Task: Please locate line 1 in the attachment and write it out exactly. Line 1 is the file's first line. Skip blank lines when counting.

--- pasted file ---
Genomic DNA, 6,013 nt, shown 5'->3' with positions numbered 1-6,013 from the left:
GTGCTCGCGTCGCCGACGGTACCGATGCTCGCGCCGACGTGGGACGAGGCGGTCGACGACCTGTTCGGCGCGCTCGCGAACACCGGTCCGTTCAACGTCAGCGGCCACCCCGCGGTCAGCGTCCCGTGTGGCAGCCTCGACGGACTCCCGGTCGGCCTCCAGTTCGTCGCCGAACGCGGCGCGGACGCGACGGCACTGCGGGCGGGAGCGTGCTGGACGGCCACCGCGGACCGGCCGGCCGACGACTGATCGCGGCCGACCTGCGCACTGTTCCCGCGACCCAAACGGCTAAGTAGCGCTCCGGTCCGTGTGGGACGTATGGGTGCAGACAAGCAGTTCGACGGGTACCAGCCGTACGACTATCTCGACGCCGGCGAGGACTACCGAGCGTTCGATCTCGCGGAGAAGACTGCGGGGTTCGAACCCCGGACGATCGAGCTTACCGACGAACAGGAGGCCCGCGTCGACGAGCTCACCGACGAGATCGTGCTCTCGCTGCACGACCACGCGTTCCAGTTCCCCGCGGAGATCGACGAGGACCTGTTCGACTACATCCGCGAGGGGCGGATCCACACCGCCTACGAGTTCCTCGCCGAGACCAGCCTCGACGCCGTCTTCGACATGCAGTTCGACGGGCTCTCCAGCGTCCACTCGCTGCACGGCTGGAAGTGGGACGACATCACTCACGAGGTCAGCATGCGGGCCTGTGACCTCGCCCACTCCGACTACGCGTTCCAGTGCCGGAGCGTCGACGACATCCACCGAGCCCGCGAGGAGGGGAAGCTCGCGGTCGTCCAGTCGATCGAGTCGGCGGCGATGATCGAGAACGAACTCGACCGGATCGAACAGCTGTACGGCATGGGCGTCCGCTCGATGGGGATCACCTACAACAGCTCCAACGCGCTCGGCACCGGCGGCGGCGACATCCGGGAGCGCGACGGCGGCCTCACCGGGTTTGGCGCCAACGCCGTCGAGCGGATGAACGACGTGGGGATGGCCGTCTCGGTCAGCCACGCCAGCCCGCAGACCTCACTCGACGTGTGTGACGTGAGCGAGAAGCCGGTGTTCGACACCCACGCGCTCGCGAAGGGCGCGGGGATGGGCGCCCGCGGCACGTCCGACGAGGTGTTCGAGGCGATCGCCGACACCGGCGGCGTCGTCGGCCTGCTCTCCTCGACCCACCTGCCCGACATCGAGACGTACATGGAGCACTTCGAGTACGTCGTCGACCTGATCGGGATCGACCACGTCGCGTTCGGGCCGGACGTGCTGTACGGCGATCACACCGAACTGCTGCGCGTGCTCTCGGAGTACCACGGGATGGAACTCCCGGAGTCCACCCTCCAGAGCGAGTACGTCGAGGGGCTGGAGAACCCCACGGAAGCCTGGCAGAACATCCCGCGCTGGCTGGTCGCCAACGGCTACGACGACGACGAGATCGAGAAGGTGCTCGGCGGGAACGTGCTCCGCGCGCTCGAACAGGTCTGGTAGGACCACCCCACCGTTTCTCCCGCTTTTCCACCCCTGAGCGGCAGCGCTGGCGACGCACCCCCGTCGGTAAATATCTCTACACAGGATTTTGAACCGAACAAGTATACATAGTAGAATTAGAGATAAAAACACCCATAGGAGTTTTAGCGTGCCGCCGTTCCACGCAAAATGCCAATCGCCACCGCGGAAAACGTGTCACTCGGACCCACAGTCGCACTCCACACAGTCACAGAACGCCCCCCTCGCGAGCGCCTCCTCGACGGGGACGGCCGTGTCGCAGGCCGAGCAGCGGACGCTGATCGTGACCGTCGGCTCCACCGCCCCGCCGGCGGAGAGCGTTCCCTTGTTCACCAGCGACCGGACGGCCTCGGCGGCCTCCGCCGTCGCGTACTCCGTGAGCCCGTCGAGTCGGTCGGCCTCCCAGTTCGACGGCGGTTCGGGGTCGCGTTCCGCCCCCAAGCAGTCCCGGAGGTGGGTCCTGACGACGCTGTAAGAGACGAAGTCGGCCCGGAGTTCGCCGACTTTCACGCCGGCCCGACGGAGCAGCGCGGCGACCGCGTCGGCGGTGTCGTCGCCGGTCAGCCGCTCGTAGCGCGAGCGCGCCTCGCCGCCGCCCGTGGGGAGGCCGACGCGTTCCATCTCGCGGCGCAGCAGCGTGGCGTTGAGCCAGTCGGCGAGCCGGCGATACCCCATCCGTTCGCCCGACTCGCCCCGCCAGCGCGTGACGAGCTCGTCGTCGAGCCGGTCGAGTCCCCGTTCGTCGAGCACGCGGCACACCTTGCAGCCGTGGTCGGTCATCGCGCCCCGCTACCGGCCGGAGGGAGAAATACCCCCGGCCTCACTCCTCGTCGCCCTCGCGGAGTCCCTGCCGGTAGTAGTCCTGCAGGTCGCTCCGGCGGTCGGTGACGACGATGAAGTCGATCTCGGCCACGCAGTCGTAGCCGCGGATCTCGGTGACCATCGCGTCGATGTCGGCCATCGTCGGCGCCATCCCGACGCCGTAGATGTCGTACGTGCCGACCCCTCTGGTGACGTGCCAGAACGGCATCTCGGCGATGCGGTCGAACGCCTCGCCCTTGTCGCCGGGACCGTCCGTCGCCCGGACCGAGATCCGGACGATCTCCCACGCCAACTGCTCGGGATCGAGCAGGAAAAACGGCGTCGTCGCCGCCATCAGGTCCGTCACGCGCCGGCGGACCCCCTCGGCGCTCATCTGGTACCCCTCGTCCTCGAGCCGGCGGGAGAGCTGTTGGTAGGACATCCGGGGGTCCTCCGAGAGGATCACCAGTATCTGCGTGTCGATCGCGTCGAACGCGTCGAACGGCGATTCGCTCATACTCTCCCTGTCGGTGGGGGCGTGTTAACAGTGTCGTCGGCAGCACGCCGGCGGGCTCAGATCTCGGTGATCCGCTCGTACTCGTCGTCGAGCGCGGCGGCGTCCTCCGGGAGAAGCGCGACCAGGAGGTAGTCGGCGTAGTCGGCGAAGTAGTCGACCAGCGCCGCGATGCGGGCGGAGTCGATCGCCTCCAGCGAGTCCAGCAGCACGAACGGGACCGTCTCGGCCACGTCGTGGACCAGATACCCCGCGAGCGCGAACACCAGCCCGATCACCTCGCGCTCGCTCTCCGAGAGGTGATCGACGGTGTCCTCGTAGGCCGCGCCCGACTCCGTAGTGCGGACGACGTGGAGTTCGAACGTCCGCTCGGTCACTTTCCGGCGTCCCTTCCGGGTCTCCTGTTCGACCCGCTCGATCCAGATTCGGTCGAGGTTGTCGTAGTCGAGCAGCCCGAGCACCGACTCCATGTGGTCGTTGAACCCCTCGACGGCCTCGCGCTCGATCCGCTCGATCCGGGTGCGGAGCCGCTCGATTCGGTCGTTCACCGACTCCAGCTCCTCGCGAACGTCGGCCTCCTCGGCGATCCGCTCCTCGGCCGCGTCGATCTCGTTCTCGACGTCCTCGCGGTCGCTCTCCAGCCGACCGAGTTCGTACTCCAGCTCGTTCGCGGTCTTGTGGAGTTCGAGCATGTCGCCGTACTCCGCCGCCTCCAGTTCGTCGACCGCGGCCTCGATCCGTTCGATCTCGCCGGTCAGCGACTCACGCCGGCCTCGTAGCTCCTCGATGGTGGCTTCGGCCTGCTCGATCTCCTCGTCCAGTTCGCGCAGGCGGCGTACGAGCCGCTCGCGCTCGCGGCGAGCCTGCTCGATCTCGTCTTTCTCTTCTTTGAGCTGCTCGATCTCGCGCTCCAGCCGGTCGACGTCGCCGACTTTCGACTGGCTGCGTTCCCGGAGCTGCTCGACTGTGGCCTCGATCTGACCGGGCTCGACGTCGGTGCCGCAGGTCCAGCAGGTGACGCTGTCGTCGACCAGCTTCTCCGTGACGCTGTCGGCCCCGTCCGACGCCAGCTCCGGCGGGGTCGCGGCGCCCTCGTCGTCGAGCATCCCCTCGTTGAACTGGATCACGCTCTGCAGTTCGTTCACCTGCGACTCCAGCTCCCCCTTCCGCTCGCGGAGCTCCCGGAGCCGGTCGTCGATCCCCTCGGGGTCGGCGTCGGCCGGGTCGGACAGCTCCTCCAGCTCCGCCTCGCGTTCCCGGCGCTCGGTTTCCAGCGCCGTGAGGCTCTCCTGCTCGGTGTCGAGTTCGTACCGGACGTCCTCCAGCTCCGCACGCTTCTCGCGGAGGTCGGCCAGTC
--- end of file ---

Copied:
Genomic DNA, 6,013 nt, shown 5'->3' with positions numbered 1-6,013 from the left: